A waste recycling facility that recycles waste could transform how we interact with waste in our cities, according to a new study.
The concept is being developed by University of Adelaide Professor of Urban and Regional Planning Dr James Gough.
“It could potentially be used to reduce the amount of material we collect and then reuse as a resource, and we’d also need to have a system to recycle it,” Dr Gough said.
Dr Grough’s team has been working on the idea for more than a decade.
“We’ve seen that waste can be a resource in the city, but often that resource is not used for the right purpose,” he said.
Dr Gould said it was possible to recycle waste without having to make changes to the infrastructure. “
A waste recycling system could help us do that and reduce the impact of our waste on our environment.”
Dr Gould said it was possible to recycle waste without having to make changes to the infrastructure.
“There are some materials that we are very aware of that we’re not able to recycle because they are either toxic or they have toxic properties,” he explained.
“And when we recycle them, we are able to make some use of them.”
“But there are other materials that have a similar chemical structure to those things that we don’t recycle.”
Dr Greg Macdonald, director of waste and recycling research at the University of Queensland, said the concept was intriguing.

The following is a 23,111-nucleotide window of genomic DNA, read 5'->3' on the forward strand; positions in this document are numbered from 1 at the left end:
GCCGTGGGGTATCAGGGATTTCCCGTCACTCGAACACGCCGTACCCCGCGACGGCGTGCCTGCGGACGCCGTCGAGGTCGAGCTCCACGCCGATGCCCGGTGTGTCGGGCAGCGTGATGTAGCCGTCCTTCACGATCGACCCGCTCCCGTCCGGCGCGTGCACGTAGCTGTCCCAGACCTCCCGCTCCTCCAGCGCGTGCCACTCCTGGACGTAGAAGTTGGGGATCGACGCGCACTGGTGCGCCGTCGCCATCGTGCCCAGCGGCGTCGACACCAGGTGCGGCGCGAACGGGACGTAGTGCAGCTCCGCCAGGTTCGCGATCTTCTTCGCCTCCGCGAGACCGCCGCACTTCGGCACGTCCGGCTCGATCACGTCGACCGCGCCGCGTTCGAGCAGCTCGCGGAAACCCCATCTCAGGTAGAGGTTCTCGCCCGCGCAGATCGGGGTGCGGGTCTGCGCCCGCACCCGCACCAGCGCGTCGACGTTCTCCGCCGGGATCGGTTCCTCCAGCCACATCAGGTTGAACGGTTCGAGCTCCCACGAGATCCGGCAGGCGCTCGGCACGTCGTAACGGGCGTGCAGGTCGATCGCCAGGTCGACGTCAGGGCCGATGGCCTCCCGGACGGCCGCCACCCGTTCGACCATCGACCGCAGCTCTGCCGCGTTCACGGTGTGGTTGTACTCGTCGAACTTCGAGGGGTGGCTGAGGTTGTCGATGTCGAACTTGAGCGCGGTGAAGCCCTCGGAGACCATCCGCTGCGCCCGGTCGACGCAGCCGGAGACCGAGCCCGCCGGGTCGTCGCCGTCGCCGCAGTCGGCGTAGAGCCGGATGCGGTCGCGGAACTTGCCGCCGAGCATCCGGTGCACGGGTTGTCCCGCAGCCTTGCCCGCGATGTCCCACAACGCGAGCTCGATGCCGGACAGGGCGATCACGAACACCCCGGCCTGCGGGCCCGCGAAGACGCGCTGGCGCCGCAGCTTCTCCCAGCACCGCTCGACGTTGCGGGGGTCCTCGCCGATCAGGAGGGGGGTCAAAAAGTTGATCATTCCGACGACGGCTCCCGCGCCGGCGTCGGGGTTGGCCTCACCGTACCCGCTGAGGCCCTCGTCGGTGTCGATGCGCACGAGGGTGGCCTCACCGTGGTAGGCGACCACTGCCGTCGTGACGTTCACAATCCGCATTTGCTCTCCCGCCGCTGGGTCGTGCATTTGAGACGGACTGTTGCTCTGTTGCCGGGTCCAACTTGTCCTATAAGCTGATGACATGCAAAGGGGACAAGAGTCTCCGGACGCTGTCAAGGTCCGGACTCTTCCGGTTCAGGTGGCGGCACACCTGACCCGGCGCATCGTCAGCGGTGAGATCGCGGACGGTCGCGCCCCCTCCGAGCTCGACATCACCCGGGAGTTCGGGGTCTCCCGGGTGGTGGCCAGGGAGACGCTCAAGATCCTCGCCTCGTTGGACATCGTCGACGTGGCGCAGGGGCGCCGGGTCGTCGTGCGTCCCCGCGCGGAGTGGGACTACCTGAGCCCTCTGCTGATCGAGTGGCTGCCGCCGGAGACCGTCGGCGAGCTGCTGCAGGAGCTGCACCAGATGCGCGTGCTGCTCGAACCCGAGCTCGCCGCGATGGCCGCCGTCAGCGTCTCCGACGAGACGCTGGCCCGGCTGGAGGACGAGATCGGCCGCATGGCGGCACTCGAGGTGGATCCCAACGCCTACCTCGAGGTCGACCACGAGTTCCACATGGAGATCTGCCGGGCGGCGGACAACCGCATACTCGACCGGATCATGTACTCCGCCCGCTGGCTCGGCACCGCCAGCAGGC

“Our city is in crisis and we are constantly trying to save the planet, and there’s lots of people looking at waste,” Dr Macdonald said.
But the problem with waste recycling is that the process has to be expensive and complex.
“If you’re a small business that’s looking to get a new facility going and you want to recycle a lot of your waste, you’re looking at $10,000 to $20,000,” he told the ABC.
Dr Macough said the potential benefit of recycling materials could be “a lot of fun” and “a great way to encourage more recycling”.
He said waste could be the fuel that could drive the next wave of innovation in recycling.
“People would love to have this opportunity to reuse that material,” he suggested.
But Dr Gaugh said there were some challenges with the concept.
“The main issue is that recycling would require you to put up with a lot more pollution, more waste and we don’ think that’s a good way to get people to recycle their waste,” he added.
The team has identified waste links recycling as a way to make the process simpler, but also to get more people involved.
“So if we get a lot and a lot from it, we’ll be really surprised if people don’t come back to it,” he noted.
“This would be a great opportunity to engage people with it.”
“We would like to see this as a tool for people to start to think about the way they recycle their materials.”
The team also wants to test out different waste recycling methods.
“What if you recycle your own products, for example, instead of just putting them in a landfill?”
Dr MacDonald said.
The idea is not new, and Dr Goug has already been working with the recycling industry on a similar idea.
“I’ve been working through a lot about waste recycling,” he revealed.
Dr Macoug said the researchers were keen to see how the concept could be rolled out in the real world. “
These are really new ideas, and so we’re really keen to get this right.”
Dr Macoug said the researchers were keen to see how the concept could be rolled out in the real world.
“Maybe this could be part of the solution, or maybe it could be a way of getting people involved, or to just get people interested,” he warned.
“But we’d like to be able to test it out, we’d love to see what it looks like.”
Topics: waste-management, recycling-and-waste-management